Shellsort is a simple extension of insertion sort which gains speed by allowing exchanges of elements that are far apart. The idea is to rearrange the array to give it the property that every hth element (starting anywhere) yields a sorted array. Such an array is said to be h-sorted.
By h-sorting for some large values of h, we can move elements in the array long distances and thus make it easier to h-sort for smaller values of h. Using such a procedure for any sequence of values h which ends in 1 will produce a sorted array.
1 subtype index is positive range 1..N; 2 type sort_array is array(index) of integer; 3 4 procedure shellsort (arr: in out sort_array) 5 is 6 N : index := arr'LENGTH; 7 v, k : integer; 8 h : integer := 1; 9 begin 10 11 -- build the first h value 12 13 discrete h1 := 1 in 1..N 14 new h1 := 3*h1+1 15 loop 16 h1 := 3*h1+1; 17 h := h1; 18 end loop; 19 20 -- h-sort the array for h = ..., 121, 40, 13, 4 and finally 1 21 22 discrete i := h in reverse 2..h 23 new i := i/3 24 loop 25 i := i/3; 26 27 for j in i+1..N loop 28 v := arr(j); 29 k := j; 30 31 discrete l := k-i in reverse 1..k-i 32 new l := l-i 33 loop 34 if arr(k-i) <= v then 35 exit; 36 end if; 37 arr(k) := arr(k-i); 38 k := k-i; 39 l := l-i; 40 if k <= i then 41 exit; 42 end if; 43 end loop; 44 arr(k) := v; 45 end loop; 46 end loop; 47 end shellsort;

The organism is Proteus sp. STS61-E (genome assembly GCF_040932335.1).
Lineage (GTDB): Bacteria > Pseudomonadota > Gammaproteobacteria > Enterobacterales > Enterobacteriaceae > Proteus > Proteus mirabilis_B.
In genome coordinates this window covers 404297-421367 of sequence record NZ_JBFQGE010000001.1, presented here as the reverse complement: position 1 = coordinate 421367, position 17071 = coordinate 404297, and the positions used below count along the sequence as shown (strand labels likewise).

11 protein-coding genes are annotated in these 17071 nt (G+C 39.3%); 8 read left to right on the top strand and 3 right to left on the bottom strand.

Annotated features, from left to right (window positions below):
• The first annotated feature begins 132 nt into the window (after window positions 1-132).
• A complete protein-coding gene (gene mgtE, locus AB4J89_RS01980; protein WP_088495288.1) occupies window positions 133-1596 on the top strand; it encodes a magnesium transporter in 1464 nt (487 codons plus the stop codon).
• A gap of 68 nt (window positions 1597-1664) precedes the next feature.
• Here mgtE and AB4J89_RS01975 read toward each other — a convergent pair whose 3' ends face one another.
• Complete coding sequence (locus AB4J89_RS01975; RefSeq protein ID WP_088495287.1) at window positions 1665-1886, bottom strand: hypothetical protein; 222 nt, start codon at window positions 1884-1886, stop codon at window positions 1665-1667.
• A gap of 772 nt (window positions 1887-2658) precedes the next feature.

[ Sourcefile ]
In our implementation, we use the increment sequence
hM = 1, hM-1 = hM * 3 + 1
which yields the following sequence:
..., 1093, 364, 121, 40, 13, 4, 1
The first discrete loop (lines 13 to 18) is used to calculate the first value of h. (In fact, because the discrete loop is exited when the value of h1 is greater than N, it has to be divided by 3 to get the starting h).
The second discrete loop runs over the above introduced increment sequence and performs the h-sorting of the array. (By building the new value of the loop variable immediately in the first statement of the loop body, we skip the first value in the increment sequence which is anyway to high, as mentioned above.)
Let us begin with a quote from Sedgewick's Algorithms [Sed88]:
[...] no one has been able to analyze the algorithm. [...] Not even the functional form of the running time for Shellsort is known.
But nevertheless, Sedgewick proposes the following property:
Shellsort never does more than N3/2 comparisons (for the above used increment sequence).
[Ott93, p. 88] [Sed88, p. 107]
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